Cycling is enjoying a renaissance. While the pandemic continues, more people are choosing to cycle instead of taking trains, buses, or other public transit. United States urban-area bike ridership rose 21 percent from March through June 2020 compared with the previous year; Wuhan bike-sharing firms recorded a tenfold increase in ride orders between January and April; and in France, cycling traffic increased 44 percent under COVID-19.
Biking’s spike in popularity will likely continue after the pandemic ends: Twenty-three percent of people said they would be more willing to use their personal bicycles after stay-at-home orders end, according to an eight-nation Oliver Wyman Forum survey completed in June. That’s great news for cities as they consider building back better, particularly in combating climate change.
Part of any government’s strategy for lowering greenhouse gas emissions should be to encourage carbonless methods of transportation, and few have more potential than biking. One study estimates that a big increase in cycling around the world could slash carbon dioxide emissions by 11 percent in urban areas by 2050.
Governments also should take note: People are eager for other health and environmental benefits of green transport. More than a third of those who have relocated since COVID-19 cited access to good air quality as a driving factor behind their decision to pack their bags, according to the same Oliver Wyman Forum survey.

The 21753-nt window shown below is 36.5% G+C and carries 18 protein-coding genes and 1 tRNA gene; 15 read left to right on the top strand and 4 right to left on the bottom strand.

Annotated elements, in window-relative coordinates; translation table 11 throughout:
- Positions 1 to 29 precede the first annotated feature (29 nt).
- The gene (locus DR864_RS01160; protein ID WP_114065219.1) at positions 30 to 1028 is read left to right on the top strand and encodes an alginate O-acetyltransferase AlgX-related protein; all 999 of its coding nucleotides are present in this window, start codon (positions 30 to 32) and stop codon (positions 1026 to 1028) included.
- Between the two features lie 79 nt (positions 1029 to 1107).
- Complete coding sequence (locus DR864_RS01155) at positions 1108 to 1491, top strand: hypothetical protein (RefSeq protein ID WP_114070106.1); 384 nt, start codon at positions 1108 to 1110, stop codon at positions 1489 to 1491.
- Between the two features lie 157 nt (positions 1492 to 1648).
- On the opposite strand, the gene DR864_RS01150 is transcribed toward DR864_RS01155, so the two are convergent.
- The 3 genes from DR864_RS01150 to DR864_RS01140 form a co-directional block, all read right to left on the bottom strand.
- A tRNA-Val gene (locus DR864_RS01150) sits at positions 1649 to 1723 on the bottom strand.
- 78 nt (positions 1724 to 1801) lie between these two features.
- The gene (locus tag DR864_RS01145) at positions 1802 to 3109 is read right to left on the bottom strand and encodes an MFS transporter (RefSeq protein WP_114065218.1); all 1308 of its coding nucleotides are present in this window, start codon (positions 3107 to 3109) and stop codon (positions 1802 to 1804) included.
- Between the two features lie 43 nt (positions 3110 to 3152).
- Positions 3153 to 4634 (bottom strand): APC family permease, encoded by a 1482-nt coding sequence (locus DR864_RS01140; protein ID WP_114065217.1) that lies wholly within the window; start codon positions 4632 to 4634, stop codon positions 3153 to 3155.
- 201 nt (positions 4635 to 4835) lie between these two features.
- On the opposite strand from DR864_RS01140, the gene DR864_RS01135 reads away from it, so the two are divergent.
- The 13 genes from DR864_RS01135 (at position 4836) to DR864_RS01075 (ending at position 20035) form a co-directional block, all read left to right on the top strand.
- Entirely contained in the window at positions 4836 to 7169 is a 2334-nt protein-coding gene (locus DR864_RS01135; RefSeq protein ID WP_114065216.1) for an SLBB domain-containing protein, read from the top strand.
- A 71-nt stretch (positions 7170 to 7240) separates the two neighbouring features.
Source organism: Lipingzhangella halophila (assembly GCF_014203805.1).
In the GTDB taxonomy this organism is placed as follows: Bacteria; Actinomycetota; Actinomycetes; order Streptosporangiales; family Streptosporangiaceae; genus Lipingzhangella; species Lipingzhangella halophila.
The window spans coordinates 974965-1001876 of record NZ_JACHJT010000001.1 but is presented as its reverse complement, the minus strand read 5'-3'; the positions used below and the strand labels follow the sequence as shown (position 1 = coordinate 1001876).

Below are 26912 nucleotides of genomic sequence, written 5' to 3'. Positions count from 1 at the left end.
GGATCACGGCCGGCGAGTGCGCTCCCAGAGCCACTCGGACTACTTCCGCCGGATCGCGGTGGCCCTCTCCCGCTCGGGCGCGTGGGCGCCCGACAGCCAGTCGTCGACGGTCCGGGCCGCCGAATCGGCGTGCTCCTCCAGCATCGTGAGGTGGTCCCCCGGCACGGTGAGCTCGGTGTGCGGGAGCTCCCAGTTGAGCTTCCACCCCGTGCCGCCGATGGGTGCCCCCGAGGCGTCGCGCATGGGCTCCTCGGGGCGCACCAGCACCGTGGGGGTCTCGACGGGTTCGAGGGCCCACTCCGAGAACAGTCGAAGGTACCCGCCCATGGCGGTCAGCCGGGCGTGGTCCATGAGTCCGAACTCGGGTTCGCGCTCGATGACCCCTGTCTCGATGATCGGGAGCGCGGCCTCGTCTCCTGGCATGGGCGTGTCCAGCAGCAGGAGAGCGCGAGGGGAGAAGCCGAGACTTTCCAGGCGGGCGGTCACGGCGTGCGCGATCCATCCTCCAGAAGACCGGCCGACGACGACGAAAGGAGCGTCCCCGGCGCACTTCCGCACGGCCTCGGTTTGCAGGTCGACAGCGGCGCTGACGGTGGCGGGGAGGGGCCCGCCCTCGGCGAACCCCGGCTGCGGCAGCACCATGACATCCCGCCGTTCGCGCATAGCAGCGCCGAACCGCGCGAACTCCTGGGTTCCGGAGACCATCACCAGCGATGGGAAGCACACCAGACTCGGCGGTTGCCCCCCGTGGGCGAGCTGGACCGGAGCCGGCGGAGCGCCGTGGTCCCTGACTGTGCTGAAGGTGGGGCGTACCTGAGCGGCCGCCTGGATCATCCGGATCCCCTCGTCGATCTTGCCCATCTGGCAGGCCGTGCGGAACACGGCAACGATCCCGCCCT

The cities that provide eco-friendly transit will be the winners in more ways than one – from attracting residents to improving climate change preparedness to providing effective urban mobility. In our Urban Mobility Readiness Index, many of the highest-ranking cities are encouraging bikers to hit the streets.
European cities rank highly in our index because of their clean, green ways of moving about. Amsterdam and Barcelona lead the pack in terms of bicycle use, and both cities keep shifting gears to make cycling more convenient.
In Barcelona, about 17 percent of trips are made by bike – the highest in our index. The Catalonian capital has expanded its network of cycling lanes by 10 percent since COVID-19, with more construction on the way. The city aims to increase its network by 40 percent, develop a strategy for secure bike parking, and explore the addition of more electric bikes to its public sharing system by 2024.
Amsterdam, perhaps the city most closely associated with cycling, has been well prepared for the influx of bikers. The Dutch city had invested roughly $59 million in enhancing cycling infrastructure pre-COVID – and it’s fortunate they did: The average distance cycled increased 20 percent from September 2019 to July 2020, with 37 percent of residents taking up biking to avoid public transit. Roughly half of them said they would continue to cycle more when pandemic restrictions were lifted.
Creating eco-friendly ways to get around should be an integral part of any city’s strategy for a sustainable future. Increased cycling can be an effective spoke of that wheel.